Relief has flooded the users of the OpenSSL library as the sustainers of the project released patches to tackle a high-severity bug with the potential to trigger Remote Code Execution (RCE) under certain circumstances.   

OpenSSL 3.0.5 version was released on 5 July 2022 to address a grave memory corruption vulnerability that risked x64 systems with Intel’s Advanced Vector Extensions 512 (AVX512). This was introduced first with the launch of OpenSSL 3.0.4, which was manufactured to combat a command injection vulnerability (CVE-2022-2068) in the cryptographic library.

What is OpenSSL?

First released in 1998, OpenSSL is a wide-ranging cryptography library, offering open-source applications of the SSL (Secure Socket Layer) and TLS (Transport Layer Security) protocol. It allows sanctioned users to carry out SSL allied functions, and is available for Linux, macOS, Windows and BSD (Berkeley Software Distribution) Operating Systems. 

The library features:

  1. Tools for creating RSA private keys
  2. Managing certificates
  3. Executing encryption/decryption
  4. Checksums

Over 66% of all web servers utilize OpenSSL as it is a toolkit licensed under Apache, which makes it free to use for commercial and non-commercial purposes.

OpenSSL 3.0.4 and 3.0.5

On 22 June 2022, Xi Ruoyao reported a high-severity issue in the OpenSSL which came to surface with the 3.0.4 version that he created to fix a preceding issue in the toolkit. 

The release led to the discovery of CVE-2022-2274, a heap memory corruption in the RSA implementation for X86_64 CPUs supporting the AVX512 IFMA instructions. The bug promotes memory corruption during the computation by misdirecting the RSA implementation with 2048-bit private keys. The memory corruption deftly clears the way for attackers, who are enabled to trigger a Remote Code Execution on the computing device. 

Heap Memory Corruption – This occurs when the allocator’s view of the heap is damaged by the program. The end result may be a benign level memory leak or it might turn fatal, causing a memory fault within the allocator itself. 

Guido Vranken, a security researcher, claimed that two devices using OpenSSL to establish a secure connection with each other may fall victim to exploitation by the execution of an arbitrary malicious code. He also added that the remote exploitation of the vulnerability may result in more alarming circumstances than the ‘Heartbleed’ incident. 

The ‘Heartbleed’ Chronicles

A memory leak vulnerability, Heartbleed was discovered by Google Security’s Neel Mehta and announced by Cloud Flare. The OpenSSL loophole could allow the theft of protected information by SSL/TLS encryption which is used to safeguard the Internet.  

The exploitation of this bug could allow any person on the Internet to read the memories of the systems protected by the vulnerable OpenSSL software due to which, the secret keys used for the identification of service providers and encryption of the traffic, as well as, users passwords and names could be compromised. The attackers could eavesdrop on communications, impersonate, and directly steal sensitive information from the services and users.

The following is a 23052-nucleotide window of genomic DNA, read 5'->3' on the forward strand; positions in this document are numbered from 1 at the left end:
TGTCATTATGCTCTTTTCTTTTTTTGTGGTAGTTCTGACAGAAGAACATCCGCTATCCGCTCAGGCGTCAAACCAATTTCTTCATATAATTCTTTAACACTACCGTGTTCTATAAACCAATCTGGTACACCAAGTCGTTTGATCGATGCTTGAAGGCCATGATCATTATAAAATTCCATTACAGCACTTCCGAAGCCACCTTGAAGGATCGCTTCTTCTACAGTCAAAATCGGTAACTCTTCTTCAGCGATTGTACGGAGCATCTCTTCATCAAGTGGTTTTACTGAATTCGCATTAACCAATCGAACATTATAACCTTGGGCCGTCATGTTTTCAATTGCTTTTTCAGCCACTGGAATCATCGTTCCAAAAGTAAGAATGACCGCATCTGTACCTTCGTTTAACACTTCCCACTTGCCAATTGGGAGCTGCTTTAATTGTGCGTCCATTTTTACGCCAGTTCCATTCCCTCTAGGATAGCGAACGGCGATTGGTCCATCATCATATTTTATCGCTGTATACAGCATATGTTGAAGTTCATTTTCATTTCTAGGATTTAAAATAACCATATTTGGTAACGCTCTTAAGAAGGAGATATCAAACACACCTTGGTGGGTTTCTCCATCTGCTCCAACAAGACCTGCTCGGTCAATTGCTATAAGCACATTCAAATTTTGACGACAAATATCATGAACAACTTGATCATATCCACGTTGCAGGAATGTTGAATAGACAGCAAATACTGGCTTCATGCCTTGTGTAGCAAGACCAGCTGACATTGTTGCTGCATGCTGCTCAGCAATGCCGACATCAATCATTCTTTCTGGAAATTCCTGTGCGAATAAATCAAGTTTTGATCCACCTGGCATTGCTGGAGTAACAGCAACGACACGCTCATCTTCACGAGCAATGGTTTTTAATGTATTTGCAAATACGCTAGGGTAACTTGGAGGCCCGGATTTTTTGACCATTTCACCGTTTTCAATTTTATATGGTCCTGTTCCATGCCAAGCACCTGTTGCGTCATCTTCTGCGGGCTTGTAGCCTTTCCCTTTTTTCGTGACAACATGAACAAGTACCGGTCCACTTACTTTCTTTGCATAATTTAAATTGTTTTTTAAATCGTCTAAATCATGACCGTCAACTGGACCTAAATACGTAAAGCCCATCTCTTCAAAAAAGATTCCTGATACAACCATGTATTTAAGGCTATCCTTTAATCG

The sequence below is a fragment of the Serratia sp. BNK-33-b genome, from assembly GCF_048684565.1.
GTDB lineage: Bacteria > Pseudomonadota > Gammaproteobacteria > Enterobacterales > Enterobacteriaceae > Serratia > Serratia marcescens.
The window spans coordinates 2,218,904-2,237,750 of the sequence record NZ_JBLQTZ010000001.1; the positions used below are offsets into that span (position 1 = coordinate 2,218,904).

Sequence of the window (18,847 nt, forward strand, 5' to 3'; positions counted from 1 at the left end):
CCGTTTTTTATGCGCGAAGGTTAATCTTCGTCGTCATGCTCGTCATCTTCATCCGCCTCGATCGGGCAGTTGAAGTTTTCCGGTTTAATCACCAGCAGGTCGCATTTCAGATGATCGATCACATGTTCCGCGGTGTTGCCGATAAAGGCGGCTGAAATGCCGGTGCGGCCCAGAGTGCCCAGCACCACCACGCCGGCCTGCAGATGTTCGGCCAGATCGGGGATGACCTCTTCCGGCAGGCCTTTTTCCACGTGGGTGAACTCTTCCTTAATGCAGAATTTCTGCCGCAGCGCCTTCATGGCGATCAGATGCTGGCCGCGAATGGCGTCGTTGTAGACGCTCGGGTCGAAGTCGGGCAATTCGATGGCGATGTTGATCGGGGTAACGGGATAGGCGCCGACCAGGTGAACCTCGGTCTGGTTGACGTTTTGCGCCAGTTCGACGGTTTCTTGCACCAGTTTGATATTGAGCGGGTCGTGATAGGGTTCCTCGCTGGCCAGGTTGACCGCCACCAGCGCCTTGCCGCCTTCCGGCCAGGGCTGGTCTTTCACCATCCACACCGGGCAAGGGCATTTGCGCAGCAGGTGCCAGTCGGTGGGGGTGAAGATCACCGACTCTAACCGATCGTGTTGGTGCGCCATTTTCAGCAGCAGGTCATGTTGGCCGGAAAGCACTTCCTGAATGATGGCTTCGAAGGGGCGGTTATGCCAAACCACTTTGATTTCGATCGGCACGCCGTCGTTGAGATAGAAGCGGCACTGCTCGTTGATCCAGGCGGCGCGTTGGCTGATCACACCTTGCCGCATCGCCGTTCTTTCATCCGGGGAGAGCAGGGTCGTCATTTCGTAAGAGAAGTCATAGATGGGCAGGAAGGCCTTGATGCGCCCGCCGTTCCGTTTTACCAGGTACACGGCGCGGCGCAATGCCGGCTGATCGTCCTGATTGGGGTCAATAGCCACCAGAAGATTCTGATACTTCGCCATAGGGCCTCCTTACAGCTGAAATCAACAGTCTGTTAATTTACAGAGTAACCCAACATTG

OpenSSL 3.0.5, released on 5 July 2022, is a fix for CVE-2022-2274 for the affected SSL/TLS servers using 2048-bit RSA private keys. 

The Security Advisory

After the detection of the CVE-2022-2274 vulnerability, OpenSSL swiftly released a security advisory.

  1. The servers affected by this flaw are the servers that use 2048-bit RSA private keys running on devices supporting AVX512IFMA instructions of the X86_64 framework.
  1. OpenSSL testing is estimated to fail on a vulnerable device, so it should be observed before deployment.
  1. The OpenSSL 3.0.4 users should upgrade to the newly manufactured OpenSSL 3.0.5 version.

The users of OpenSSL 1.1.1 and 1.0.2 should not be concerned since these versions are not affected by this vulnerability.

Can Security Testing Help?

In the face of security threats that cannot be detected during security testing after deployment like CVE-2022-2274, it is always better to take precautions beforehand. 

Making a newly designed application undergo regular VAPT can assist organizations with detecting vulnerabilities present in them before an attacker can exploit these loopholes to cause data breaches. It can also safeguard them in situations where security after distribution is not an option.  

Kratikal Tech Pvt. Ltd. is a security solutions consultancy firm providing a complete suite of Vulnerability Assessment and Penetration Testing (VAPT) services, like Mobile/Web Application Penetration Testing, Cloud Penetration Testing, and Network Penetration Testing, along with others. These services regularly test concerned applications/devices to remove the threat of security risks, which keeps an organization’s IT infrastructure secure.

Organizations can also utilize Kratikal’s security auditing services for Compliance, such as SOC2, ISO/IEC 27001, GDPR, PCI DSS, etc. to stay true to regulations and laws in the cybersecurity domain.

Don’t you think remote vulnerabilities have spread to too many devices and networks? Share your thoughts in the comments below.  

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